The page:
Chances are you've heard about Bao — the adorable Pixar short that plays before The Incredibles 2 — and how this little story about a dumpling is making moviegoers dig in their coat pockets and purses for a pack of tissues. If you've seen the sweet short film, you might be wondering if Bao will be made into a full-length movie one day, considering how much of a hit this nearly 8-minute long story has been so far.
It wouldn't be the first time that a short film has been turned into something bigger. For example, the 90s hit Office Space was once a short film, according to Mental Floss. That's not all; the 1988 short film, Tin Toy, is what ultimately inspired the creation of Woody, Buzz, and the whole Toy Story crew, according to The Wrap. And the reverse has happened with other feature-length Disney Pixar films. The movie Frozen, for instance, sparked the idea for the short film, Olaf's Frozen Adventure, which hit theaters last year. And Tangled Ever After is an extension of the Disney animated film, Tangled.
So, in theory, a full length Bao movie is not an outlandish idea. However, at the moment, Pixar has not released any plans for a feature-length version of Bao. However, if we all wish really, really hard, the Pixar and Disney gods might come through, right? Crazier things have happened...
For what it's worth, if any Pixar masterminds are reading this, it would be nice to flesh out more of the story behind Bao. If you're not familiar with the plot of the animated short, Bao is about a Chinese mother who's "an empty nester" and "discovers joy — and sorrow — when a steamed bun she makes comes to life," according to NPR. As The Press Herald put it, "She gets a second chance at motherhood when one of the dumplings she made comes to life as a tiny, giggly baby."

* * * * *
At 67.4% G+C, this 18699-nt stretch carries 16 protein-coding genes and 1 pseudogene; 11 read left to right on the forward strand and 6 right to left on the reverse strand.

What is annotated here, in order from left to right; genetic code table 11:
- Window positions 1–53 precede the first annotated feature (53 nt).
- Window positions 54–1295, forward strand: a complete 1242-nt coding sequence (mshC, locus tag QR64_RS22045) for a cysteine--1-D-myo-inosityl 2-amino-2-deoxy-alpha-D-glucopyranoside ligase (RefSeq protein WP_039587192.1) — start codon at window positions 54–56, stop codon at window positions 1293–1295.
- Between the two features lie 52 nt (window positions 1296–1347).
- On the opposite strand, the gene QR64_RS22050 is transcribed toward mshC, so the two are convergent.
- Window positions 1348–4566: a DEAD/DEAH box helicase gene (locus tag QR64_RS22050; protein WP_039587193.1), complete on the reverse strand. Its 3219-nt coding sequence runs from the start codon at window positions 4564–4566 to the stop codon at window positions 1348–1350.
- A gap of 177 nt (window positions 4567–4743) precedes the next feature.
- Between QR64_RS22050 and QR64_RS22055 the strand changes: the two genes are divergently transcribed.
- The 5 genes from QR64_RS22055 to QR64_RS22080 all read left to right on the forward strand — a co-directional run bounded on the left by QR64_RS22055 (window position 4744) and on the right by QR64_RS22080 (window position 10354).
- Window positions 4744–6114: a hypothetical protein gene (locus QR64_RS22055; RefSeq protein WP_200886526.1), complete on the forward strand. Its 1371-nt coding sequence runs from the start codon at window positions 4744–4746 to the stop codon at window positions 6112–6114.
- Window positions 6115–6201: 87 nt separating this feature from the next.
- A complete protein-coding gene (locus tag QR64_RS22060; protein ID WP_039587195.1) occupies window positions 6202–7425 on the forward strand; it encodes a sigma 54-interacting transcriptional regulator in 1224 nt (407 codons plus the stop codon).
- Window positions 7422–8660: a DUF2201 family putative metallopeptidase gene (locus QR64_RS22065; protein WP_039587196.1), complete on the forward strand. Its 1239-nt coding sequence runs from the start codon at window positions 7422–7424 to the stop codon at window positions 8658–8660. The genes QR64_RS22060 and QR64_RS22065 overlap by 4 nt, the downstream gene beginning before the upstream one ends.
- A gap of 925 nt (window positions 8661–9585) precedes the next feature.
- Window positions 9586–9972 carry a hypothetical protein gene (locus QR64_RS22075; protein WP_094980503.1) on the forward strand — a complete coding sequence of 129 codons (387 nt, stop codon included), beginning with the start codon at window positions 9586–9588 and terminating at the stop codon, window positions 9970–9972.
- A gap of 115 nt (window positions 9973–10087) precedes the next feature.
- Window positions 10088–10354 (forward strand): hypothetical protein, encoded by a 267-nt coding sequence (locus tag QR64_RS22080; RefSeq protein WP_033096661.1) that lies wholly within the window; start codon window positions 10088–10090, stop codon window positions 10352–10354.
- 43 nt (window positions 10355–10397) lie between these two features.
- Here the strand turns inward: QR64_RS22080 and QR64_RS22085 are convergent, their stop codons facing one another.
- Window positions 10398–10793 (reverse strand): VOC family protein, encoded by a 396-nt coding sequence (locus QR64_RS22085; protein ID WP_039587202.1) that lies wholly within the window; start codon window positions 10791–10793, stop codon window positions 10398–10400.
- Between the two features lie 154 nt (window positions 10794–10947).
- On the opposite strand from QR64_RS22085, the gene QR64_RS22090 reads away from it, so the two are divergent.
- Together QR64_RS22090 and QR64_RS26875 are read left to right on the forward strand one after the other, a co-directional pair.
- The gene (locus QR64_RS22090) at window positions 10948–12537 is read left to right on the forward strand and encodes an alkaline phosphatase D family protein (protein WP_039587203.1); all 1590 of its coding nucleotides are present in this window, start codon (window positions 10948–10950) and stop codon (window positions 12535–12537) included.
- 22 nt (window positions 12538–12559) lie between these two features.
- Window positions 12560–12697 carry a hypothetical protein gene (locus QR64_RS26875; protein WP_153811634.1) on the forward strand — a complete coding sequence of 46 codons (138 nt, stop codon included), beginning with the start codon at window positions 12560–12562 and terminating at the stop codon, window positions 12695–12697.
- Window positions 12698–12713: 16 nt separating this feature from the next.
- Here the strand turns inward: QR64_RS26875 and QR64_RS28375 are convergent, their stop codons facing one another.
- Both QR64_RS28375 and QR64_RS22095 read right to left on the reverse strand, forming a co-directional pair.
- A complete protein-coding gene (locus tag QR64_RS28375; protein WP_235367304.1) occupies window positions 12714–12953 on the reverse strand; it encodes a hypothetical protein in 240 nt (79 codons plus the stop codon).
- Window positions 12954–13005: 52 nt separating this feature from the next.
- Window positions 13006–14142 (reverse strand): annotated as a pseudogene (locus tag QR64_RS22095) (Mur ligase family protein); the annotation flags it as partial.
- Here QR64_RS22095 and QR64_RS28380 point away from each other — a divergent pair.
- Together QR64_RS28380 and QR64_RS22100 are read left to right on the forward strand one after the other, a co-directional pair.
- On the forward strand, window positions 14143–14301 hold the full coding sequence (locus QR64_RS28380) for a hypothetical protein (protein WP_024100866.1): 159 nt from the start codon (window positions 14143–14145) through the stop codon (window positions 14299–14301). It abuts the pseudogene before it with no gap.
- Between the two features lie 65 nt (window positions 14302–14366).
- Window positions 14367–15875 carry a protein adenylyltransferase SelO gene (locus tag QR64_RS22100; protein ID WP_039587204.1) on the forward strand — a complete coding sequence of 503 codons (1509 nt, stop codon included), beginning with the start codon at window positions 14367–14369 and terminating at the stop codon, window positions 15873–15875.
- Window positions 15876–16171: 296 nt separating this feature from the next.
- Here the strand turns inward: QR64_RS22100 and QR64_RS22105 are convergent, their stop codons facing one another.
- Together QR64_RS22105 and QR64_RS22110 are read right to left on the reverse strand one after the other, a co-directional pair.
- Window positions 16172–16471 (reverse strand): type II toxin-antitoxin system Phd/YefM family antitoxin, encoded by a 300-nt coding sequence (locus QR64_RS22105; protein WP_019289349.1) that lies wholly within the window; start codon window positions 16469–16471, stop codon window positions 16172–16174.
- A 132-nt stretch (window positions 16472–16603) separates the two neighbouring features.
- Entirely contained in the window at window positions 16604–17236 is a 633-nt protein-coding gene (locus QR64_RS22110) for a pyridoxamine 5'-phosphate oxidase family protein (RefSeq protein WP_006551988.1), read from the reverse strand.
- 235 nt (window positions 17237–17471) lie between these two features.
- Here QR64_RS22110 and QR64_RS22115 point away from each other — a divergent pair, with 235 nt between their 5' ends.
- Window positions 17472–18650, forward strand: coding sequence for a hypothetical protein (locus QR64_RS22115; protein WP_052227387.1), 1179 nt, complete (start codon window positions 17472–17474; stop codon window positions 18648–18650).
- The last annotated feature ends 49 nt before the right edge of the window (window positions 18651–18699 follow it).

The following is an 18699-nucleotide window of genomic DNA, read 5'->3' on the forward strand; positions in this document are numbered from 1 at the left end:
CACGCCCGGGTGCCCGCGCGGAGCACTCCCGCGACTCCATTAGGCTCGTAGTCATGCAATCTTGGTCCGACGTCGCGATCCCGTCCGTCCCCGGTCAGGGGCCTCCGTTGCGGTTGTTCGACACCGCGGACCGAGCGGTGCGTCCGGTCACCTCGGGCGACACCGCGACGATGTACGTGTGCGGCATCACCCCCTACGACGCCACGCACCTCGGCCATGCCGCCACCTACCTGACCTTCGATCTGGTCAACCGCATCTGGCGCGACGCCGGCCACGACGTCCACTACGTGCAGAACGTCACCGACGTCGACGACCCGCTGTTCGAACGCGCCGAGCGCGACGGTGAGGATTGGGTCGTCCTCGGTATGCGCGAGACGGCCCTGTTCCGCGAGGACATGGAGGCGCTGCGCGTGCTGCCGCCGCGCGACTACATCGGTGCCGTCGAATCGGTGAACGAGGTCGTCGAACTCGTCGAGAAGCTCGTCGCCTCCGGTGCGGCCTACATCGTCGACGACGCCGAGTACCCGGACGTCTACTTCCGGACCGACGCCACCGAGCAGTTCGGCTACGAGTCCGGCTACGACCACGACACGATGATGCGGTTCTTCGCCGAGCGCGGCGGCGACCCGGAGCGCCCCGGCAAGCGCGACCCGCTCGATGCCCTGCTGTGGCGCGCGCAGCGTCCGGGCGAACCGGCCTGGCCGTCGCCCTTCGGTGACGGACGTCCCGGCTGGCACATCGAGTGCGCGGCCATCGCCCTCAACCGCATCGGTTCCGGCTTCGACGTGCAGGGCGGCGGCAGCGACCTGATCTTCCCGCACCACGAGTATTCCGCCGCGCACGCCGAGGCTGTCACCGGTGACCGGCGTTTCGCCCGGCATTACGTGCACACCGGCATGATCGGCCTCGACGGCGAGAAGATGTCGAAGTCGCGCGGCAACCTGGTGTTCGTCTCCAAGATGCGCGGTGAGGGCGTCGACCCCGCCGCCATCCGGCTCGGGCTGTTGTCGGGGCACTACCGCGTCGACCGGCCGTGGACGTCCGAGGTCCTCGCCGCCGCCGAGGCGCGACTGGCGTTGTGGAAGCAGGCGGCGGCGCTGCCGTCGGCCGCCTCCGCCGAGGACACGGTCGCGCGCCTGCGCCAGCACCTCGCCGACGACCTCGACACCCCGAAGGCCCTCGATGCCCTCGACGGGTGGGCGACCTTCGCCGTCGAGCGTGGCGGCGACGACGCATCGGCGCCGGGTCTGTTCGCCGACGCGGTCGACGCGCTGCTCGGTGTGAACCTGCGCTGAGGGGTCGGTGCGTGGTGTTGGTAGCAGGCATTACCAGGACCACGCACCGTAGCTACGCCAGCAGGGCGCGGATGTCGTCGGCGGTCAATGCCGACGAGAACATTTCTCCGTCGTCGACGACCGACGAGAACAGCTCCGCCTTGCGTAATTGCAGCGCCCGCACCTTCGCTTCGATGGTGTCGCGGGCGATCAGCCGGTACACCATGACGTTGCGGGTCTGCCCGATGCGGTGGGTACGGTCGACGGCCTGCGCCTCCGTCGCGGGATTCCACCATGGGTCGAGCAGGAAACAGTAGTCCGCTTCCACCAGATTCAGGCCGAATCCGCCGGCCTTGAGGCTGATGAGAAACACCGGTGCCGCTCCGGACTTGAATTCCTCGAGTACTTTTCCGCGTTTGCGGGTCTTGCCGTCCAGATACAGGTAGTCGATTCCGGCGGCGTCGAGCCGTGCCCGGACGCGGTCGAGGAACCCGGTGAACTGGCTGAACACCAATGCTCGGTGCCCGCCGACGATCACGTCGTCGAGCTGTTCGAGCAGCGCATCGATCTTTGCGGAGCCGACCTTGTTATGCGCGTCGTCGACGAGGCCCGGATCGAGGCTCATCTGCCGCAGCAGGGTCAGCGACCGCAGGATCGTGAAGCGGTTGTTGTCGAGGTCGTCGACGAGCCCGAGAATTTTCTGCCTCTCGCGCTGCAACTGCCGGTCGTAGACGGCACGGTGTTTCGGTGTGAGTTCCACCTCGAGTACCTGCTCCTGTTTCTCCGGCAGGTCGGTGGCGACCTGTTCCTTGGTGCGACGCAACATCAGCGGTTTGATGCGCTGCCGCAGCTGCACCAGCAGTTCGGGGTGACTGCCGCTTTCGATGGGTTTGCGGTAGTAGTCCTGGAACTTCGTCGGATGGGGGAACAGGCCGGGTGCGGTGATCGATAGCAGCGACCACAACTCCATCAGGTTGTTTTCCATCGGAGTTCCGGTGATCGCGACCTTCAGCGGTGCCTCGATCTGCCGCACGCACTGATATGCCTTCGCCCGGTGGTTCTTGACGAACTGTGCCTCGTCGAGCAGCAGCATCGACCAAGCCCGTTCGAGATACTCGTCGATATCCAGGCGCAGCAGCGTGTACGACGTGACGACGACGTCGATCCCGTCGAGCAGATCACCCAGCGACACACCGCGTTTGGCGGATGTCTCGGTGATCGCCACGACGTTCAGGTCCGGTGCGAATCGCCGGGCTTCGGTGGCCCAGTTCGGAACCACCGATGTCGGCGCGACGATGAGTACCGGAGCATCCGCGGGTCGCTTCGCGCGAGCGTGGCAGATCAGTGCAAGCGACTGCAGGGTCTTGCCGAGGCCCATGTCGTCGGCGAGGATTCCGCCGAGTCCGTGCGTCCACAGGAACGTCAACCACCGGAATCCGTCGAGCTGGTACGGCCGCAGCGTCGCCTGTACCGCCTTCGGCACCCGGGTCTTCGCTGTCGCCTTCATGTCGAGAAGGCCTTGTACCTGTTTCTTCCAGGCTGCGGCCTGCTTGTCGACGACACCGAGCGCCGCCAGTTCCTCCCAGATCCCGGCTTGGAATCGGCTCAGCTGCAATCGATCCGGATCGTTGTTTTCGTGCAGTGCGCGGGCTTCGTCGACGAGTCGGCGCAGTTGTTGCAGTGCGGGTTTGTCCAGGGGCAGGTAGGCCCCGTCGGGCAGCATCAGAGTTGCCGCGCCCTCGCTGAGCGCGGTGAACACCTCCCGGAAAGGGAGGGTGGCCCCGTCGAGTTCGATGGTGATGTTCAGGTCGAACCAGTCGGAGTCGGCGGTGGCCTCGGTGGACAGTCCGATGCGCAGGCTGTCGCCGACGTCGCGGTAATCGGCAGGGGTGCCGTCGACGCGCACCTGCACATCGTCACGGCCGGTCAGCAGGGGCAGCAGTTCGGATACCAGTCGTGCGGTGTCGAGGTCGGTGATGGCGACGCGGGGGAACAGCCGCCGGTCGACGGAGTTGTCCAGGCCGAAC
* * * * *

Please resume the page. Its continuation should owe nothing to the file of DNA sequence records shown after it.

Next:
And because Bao was inspired from real life experience, there really could be so much to explore about this little dumpling, Asian culture, and mother-child relationships. The creative mind behind Bao, Domee Shi — who both wrote and directed to the short film, and is also the first female director of a Pixar short — told NPR in an interview that the story of this mother and baby dumpling's relationship actually comes from her own experience as a child of immigrants and her Chinese culture. As she explained to NPR of the film's inspiration:
I think I was probably really hungry one night, and I've always been a huge fan of classic fairy tales. And I wanted to do like a Chinese twist on "The Little Gingerbread Man" with a Chinese dumpling, instead of a little cookie, that comes to life. And I drew a lot of inspiration also from my own personal life. I'm an only child, and I feel like ever since I was little my Chinese mom and dad have always treated me like their precious little dumpling.
"Growing up I was that overprotected little dumpling for my Chinese mom," Shi, who was raised in Toronto, said in a separate interview with The Los Angeles Times. "... I just wanted to explore that relationship between an overprotective parent and their child with a dumpling as a metaphor, as weird as that sounds."
(Fun fact: In Chinese, "Bao" means both bun and baby, according to Fox News, which just makes the short film's title even more endearing.)
Though the Pixar short does not have any dialogue, as noted by Game Spot, if it were to ever be adapted into a full-length film, imagine all of the adorable conversations that the little steamed bun would have with his mom as it grows up. It's an adorable fantasy to think about, though the short film does have a rather dramatic ending.
Bao as a Pixar short had been in the works since 2015, so if a full movie were ever to be developed, it might be quite some time until moviegoers get to experience it. Whether Bao will become a full movie one day remains unknown for right now. But at this rate, the world seems more than ready for a more in-depth look at this little dumpling.